More specifically, what is divinity? What does the word “sacred” mean? Does religion offer a sense of meaning to human existence? Or is it the tie that binds a community together? Is it something our human psychology requires or is it a deep personal experience that some might have with an ‘absolute’ or a divine being?
Why does religion exist at all? I’ll offer a brief history of religion, from neolithic times to the beginnings of organized religion… and describe the main kinds of religion: primal, pantheism, polytheism, monotheism, and even atheism, since that’s a prevalent belief system in many of the young people I encounter today.
I won’t be giving any answers, or wanting any from them. I would like the students to ask themselves these questions, though.
Well, that’s just the first day … and then we’ll go on to explore the varieties of religious experience, including beliefs, teachings, traditions, and practices of seven major religions: Hinduism, Buddhism, Confucianism, Taoism, Judaism, Christianity, and Islam. We’ll also touch on Greek religion (typically referred to as Greek “mythology”) and Primal religions (mostly focusing on Aboriginal and Native American spirituality).
My hope is that the end of this course, students will
- know the basic biographies of the founders or leaders of each religion: (Buddha, Confucius, Lao-Tzu, Abraham, Christ, Muhammad)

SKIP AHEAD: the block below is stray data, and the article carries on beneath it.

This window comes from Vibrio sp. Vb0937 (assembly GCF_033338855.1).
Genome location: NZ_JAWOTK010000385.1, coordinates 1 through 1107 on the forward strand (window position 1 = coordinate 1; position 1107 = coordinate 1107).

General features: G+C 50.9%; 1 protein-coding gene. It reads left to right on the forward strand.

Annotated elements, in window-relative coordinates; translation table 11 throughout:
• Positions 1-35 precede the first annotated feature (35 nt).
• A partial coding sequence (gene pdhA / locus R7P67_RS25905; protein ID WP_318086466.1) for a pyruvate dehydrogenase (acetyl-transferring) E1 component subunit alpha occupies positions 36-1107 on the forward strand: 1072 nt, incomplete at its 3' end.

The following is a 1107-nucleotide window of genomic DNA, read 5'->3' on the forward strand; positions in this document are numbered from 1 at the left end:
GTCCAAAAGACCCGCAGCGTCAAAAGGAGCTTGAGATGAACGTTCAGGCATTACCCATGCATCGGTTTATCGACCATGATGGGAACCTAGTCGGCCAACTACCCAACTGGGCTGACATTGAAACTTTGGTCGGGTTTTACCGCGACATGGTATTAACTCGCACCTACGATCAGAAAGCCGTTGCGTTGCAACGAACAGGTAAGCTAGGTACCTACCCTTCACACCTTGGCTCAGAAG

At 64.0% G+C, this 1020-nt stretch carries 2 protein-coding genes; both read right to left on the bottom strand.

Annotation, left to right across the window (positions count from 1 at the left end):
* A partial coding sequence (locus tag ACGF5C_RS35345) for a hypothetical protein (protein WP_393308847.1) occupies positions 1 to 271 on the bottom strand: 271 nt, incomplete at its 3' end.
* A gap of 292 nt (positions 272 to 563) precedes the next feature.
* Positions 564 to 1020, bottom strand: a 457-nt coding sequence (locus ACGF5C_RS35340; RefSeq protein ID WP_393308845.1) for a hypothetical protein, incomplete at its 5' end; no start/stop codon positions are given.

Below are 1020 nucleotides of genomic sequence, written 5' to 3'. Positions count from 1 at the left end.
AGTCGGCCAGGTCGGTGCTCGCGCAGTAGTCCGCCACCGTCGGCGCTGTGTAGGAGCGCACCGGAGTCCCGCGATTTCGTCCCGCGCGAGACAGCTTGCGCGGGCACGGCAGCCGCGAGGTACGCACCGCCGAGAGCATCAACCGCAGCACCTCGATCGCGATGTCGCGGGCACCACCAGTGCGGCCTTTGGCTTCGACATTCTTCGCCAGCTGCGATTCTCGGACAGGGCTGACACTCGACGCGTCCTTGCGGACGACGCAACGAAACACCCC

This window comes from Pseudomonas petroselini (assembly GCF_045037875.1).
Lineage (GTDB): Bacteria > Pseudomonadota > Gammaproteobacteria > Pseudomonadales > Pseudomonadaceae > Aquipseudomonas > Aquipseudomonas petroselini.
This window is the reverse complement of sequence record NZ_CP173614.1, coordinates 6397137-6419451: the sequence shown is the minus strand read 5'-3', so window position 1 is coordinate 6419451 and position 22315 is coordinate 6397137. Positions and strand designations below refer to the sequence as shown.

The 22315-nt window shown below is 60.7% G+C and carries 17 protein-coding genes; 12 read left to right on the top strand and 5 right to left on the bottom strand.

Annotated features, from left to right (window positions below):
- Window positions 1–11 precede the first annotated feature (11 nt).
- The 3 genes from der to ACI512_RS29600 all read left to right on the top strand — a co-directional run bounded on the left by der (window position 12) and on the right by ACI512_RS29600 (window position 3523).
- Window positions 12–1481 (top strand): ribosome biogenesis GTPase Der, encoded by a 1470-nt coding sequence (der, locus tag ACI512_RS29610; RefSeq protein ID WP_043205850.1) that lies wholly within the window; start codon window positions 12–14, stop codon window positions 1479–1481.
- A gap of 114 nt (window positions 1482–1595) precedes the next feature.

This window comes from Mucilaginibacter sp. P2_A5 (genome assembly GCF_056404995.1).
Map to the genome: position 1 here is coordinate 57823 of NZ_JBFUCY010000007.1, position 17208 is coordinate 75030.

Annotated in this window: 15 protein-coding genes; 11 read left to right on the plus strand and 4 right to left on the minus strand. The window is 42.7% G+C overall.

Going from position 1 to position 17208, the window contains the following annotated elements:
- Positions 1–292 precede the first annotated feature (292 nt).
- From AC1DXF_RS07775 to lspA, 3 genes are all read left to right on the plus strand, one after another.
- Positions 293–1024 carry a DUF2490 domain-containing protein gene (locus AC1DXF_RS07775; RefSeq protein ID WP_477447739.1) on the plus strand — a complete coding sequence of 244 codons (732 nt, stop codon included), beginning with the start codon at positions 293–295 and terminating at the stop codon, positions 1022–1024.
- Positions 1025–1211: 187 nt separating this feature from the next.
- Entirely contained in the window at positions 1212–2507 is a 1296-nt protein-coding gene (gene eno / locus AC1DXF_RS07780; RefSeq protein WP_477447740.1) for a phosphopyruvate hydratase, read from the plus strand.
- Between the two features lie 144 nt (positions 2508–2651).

- be able to identify the various religious beliefs, regarding creation, birth, death, god, destiny, and afterlife
- be familiar with some of the sacred texts of each religion
- have a basic historical and geographical background of each religion
Assigned reading is from Huston Smith’s The World’s Religions and the original sacred texts as gathered and annotated by Philip Novak in his The World’s Wisdom – Sacred Texts of the World’s Religions.
Suggestions welcome – but keep in mind I only have three weeks to do all this in!
Writing Practice – What is your hero’s religion?
Think about the religious belief of the characters in your book. Ask them these questions, and get a sense of their religious background, their observances, their inner monologue about life and meaning and the human relationship to the divine.
Even if you do not include any of this in your book, you’ll find a deeper, wiser connection with your characters. This insight into him or her will shine through your characters in a more complex and interesting expression of your story.